Conscious capitalism is another term, said Gilad Barash, vice president of analytics at Dstillery, on “Reel Talk: The Customer Insights Show.” Dstillery is a data science company that creates audiences for market researchers based on digital signals.
“As a consumer I’m being a lot more aware of where I spend my money,” said Jenn Vogel, vice president of marketing at Voxpopme and host of “Reel Talk.” “It’s not just about the product or the price. It’s more about the brand ”
Oversimplified, brand activism means companies use their resources to help make the world a better place.
How do you do brand activism?
Today, brand activism can come in a number of ways:
Participation in events like the United Way one.
Donations to charitable causes.
Public stands on issues affecting our communities. This could come in the form of articles, livestreams/podcasts and ads, for example.
Tying in a new product launch to a social issue.
Hiring diverse team members and vendors/partners.
Some companies choose to not do anything, but depending on the severity of the issue in the community that might not be a good strategy.
“Some consumers will see that as being complicit,” Gilad said. “Silence is no longer a refuge.”
Years ago, in communications, we had rules: We get involved in this but not that. For some topics that’s fine, but when it comes to severe or dangerous situations that affect many people, brands likely have to consider taking a stand today.
Is doing brand activism a good thing?
Let’s just say it can affect business.
“There’s an expectation that the companies that are seeking their dollars should share their values,” said Gilad. “They want to see some involvement from the brands they love in the things they care about.”
Sticking with the United Way example, I know that some people choose the banks that participated in part because they stood for making the community better.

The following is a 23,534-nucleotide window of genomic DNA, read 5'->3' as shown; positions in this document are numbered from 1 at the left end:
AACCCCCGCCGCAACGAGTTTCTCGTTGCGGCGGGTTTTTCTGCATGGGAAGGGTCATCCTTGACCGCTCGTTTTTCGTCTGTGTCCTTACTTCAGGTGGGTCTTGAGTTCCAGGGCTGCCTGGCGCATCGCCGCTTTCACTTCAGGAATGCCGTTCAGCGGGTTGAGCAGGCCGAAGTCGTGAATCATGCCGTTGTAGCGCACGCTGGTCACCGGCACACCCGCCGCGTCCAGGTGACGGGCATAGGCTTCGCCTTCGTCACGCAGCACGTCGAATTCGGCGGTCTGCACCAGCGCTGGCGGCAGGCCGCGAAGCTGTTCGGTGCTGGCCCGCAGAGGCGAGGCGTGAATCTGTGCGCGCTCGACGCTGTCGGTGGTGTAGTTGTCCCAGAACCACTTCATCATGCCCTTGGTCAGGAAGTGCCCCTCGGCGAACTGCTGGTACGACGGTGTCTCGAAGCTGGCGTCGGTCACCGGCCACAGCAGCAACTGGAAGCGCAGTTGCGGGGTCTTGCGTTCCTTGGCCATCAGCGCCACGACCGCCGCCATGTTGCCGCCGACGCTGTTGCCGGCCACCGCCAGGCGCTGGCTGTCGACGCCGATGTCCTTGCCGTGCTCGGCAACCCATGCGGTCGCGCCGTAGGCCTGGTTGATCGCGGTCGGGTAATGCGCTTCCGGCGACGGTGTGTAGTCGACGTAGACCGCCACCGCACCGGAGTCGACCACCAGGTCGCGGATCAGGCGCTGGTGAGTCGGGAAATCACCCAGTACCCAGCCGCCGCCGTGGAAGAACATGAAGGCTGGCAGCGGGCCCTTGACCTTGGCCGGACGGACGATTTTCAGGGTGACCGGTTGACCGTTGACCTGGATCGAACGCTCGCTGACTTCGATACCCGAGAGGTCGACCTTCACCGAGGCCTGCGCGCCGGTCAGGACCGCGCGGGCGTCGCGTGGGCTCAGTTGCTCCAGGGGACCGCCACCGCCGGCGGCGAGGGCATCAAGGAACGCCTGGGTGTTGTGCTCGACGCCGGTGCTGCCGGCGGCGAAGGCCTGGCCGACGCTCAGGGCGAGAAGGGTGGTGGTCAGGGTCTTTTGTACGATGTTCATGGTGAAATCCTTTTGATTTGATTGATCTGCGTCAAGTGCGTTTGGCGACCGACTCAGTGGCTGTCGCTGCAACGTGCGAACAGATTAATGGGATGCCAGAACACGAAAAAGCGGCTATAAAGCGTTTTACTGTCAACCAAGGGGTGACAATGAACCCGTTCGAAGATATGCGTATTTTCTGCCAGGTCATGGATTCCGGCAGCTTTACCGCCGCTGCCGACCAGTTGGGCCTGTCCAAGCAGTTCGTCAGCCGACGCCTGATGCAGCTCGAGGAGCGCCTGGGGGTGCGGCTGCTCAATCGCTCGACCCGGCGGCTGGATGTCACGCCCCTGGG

Why is brand activism important and why now?
Firstly, socially responsible brands can make our communities better. That can also lead to closer relationships with our customers. It’s so much harder to drop a brand if the brand also stands for what I stand for.
Gilad calls it a “social context” that now exists between consumers and brands. When values align, consumers are more likely to spend more, Gilad said.
In part, brand activism is top of mind now because it’s so much easier to connect with brands for consumers. They can easily tweet at their favorite brand, see what they post (or not post) and can easily send their feedback, including through video survey platforms.
“There’s just a lot more visibility,” Gilad said. “There’s more information on how brands spend their money and who they are contributing to politically. It’s become a bigger issue now especially with all the things going on in the world.”
“Patagonia or Ben & Jerry’s – they have a history of action,” said Jenn. “So when they do communicate something that they care about it is very authentic.”
Some brands might be cautious to start because of some of the negative examples they’ve seen. What happens if they appear performative but do actually mean it?
That’s why action is so important. Say something but then also do something!
Sometimes negative backlash doesn’t tell the whole story either. Think about Nike’s Colin Kaepernick campaign. It received a ton of negative press but Nike share of voice skyrocketed and so did sales. Some people complained. Some burned their Nike shoes in the streets. Others bought Nike products in response to the social stand.
After the George Floyd murder, Nike ran anti-racism ads that said “Don’t do it,” a play on its usual “Just do it.” In addition, Nike also discussed other steps related to the issue – like hiring for diversity, donations and internal communications.
“It wasn’t just a marketing campaign,” Jenn said. “It’s got to be more than that.”
2. Do it right
“Even if your intentions are good, it’s important that you don’t offend anyone,” Gilad said. “And the only way to do that is by having a diverse team of people at the company making those decisions.”